PLOT Two tennis greats meet for a grueling battle at the 1980 Wimbledon Championships.
CAST Shia LaBeouf, Sverirr Gudnason, Tuva Novotny
RATED R (language)
BOTTOM LINE LaBeouf aces it as bad-boy tennis pro John McEnroe in this slow-burn sports drama.
Two tennis champions, the unflappable Swede Björn Borg and the hotheaded American John McEnroe, face off in “Borg vs. McEnroe.” It’s a compelling story with much to recommend it: fascinating details about both men, plus an agonizingly close final game that will bring your heart into your throat.
Let’s face it, though: The real selling point here is watching Shia LaBeouf, one of the most widely reviled actors in showbiz, play his tennis-industry doppelgänger, McEnroe.
It’s almost a case of stunt casting. LaBeouf fell from grace after a series of bizarre, attention-getting stunts that began with a case of plagiarism and culminated in wearing a paper bag on his head in public. McEnroe’s behavior was different — he screamed at umpires, cursed at crowds and verbally abused reporters — but the upshot is that both men seemed to thrive on others’ disapproval. The curly-haired actor and athlete also look uncannily similar; with a headband they’re almost impossible to distinguish. There’s a deeper resemblance, though, and it’s built into this compelling movie: Just as McEnroe ultimately won crowds over with his sheer talent, so LaBeouf seems to be doing the same. Following his acclaimed turn as an enigmatic scam artist in “American Honey,” LaBeouf delivers a highly intelligent and impressively understated performance as McEnroe.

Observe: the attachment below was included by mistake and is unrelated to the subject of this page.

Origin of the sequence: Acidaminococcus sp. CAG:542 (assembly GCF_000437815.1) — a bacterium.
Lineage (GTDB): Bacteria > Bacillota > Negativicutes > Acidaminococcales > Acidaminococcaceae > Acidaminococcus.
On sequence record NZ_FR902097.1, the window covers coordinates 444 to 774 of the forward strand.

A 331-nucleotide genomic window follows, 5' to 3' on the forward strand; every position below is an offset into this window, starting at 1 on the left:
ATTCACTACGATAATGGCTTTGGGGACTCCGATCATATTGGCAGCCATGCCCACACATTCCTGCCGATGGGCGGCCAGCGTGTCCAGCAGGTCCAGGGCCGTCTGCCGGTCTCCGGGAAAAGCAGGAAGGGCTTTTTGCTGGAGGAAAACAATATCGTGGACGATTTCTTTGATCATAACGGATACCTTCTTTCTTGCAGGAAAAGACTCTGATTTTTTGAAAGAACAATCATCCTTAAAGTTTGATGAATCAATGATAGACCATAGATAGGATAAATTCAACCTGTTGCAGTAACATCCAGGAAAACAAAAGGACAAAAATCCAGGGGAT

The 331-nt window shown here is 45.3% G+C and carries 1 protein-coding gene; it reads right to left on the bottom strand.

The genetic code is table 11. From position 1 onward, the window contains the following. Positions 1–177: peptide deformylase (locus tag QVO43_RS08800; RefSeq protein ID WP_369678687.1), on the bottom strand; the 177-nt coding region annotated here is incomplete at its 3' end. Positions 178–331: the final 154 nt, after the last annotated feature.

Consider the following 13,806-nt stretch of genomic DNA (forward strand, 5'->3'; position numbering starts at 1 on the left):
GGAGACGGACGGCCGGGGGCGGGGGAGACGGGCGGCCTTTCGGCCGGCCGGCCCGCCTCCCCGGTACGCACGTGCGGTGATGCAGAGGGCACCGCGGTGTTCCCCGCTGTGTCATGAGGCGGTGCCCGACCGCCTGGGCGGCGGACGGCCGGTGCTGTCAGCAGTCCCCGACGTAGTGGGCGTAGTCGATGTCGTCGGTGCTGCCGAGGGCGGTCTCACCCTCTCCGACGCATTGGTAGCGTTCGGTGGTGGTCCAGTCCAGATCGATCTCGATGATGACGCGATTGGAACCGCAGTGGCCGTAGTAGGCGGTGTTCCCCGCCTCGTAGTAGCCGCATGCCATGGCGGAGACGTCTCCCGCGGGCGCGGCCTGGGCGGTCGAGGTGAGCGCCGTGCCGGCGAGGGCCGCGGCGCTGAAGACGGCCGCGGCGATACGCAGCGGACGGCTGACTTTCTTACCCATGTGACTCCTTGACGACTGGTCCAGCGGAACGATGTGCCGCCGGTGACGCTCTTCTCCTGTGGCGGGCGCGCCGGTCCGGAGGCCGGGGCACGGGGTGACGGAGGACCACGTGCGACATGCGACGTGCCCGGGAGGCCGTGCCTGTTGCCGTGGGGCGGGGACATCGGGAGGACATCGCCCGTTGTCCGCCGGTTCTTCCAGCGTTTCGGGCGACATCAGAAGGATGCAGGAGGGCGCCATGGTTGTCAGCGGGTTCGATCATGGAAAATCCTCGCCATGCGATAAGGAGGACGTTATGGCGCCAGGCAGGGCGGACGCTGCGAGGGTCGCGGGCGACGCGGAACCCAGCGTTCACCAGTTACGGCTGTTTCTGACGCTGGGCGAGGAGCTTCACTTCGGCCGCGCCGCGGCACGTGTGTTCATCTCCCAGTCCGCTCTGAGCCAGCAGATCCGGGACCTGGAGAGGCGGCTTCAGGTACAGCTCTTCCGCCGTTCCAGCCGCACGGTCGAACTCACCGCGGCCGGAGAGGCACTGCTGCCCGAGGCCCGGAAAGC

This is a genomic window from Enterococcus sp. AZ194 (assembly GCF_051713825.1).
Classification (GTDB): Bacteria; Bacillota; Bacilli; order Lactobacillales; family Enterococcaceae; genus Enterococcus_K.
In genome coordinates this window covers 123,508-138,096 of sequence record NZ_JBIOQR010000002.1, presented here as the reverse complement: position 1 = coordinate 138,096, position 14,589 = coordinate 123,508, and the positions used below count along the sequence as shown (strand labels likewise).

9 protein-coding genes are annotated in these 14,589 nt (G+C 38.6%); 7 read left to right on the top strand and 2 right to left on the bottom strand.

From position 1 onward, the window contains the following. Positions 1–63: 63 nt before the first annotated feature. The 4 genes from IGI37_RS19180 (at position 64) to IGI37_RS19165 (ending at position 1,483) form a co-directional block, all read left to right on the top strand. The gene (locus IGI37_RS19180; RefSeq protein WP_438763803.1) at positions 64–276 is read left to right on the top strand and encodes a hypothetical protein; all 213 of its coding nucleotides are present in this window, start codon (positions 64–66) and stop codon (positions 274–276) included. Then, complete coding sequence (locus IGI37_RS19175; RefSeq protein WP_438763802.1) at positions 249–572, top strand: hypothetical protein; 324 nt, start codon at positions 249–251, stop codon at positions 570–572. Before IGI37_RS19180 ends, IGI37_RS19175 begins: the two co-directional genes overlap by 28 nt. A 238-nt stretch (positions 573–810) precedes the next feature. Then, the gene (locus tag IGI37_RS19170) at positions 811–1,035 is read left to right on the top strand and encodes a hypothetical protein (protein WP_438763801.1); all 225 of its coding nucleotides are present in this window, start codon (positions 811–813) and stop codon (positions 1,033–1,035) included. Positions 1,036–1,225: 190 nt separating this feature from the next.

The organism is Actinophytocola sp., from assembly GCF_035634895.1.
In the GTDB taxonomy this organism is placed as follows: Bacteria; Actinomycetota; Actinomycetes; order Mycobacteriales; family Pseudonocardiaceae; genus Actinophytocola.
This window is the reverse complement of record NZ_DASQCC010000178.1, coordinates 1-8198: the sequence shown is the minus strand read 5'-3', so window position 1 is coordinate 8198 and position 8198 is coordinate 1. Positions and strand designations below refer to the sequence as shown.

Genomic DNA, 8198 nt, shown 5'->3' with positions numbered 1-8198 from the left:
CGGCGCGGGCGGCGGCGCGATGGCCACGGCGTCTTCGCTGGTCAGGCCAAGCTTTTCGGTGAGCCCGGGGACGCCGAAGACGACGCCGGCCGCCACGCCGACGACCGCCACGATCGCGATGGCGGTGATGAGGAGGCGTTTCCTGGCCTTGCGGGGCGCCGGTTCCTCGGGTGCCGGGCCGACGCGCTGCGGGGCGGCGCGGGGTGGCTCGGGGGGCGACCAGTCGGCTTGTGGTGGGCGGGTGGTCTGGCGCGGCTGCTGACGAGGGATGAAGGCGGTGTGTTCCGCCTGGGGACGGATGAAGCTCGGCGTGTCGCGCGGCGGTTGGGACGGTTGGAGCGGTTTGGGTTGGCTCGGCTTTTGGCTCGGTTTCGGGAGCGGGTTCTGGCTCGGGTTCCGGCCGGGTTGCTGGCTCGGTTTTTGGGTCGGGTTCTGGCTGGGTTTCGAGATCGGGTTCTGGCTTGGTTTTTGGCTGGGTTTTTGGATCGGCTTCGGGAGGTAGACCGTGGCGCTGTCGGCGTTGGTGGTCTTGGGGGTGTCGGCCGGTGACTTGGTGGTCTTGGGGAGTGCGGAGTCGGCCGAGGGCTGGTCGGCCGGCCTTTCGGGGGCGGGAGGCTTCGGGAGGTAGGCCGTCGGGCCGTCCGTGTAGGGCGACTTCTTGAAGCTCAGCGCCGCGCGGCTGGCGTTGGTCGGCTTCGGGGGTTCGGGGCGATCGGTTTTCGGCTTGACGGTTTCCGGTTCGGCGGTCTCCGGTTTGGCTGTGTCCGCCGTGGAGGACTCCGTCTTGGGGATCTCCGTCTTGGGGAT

Perhaps because this is a Scandinavian production (director Janus Metz is Danish and screenwriter Ronnie Sandahl is Swedish), it slightly favors Borg (Sverirr Gudnason), who was famous for his methodical, emotionless playing style. According to the film, though, as a boy Björn was almost a Happy Gilmore type who brought his hockey-player’s aggression to the tennis court; only a dedicated trainer, Lennart “Labbe” Bergelin (Stellan Skarsgard), was able to channel Borg’s rage into his racket. As Borg struggles to keep his cool while attempting to win his fifth consecutive Wimbledon championship in 1980, we realize he’s more like his rival than most people know. Tuva Novotny plays his future wife, Mariana Simionescu, who tolerates his hotel-room blowups and crises of faith.
Much like “I, Tonya,” which successfully turned a sports villain, Tonya Harding, into a punk-rock anti-hero, “Borg vs. McEnroe” tries to paint McEnroe as a rebellious underdog, a street kid in a Ramones shirt. That’s a stretch, but LaBeouf wisely focuses on McEnroe’s prickly personality and the all-consuming ambition that make him a lonely and empathetic figure. In the end, you might walk away liking both the character and the actor more than you expected.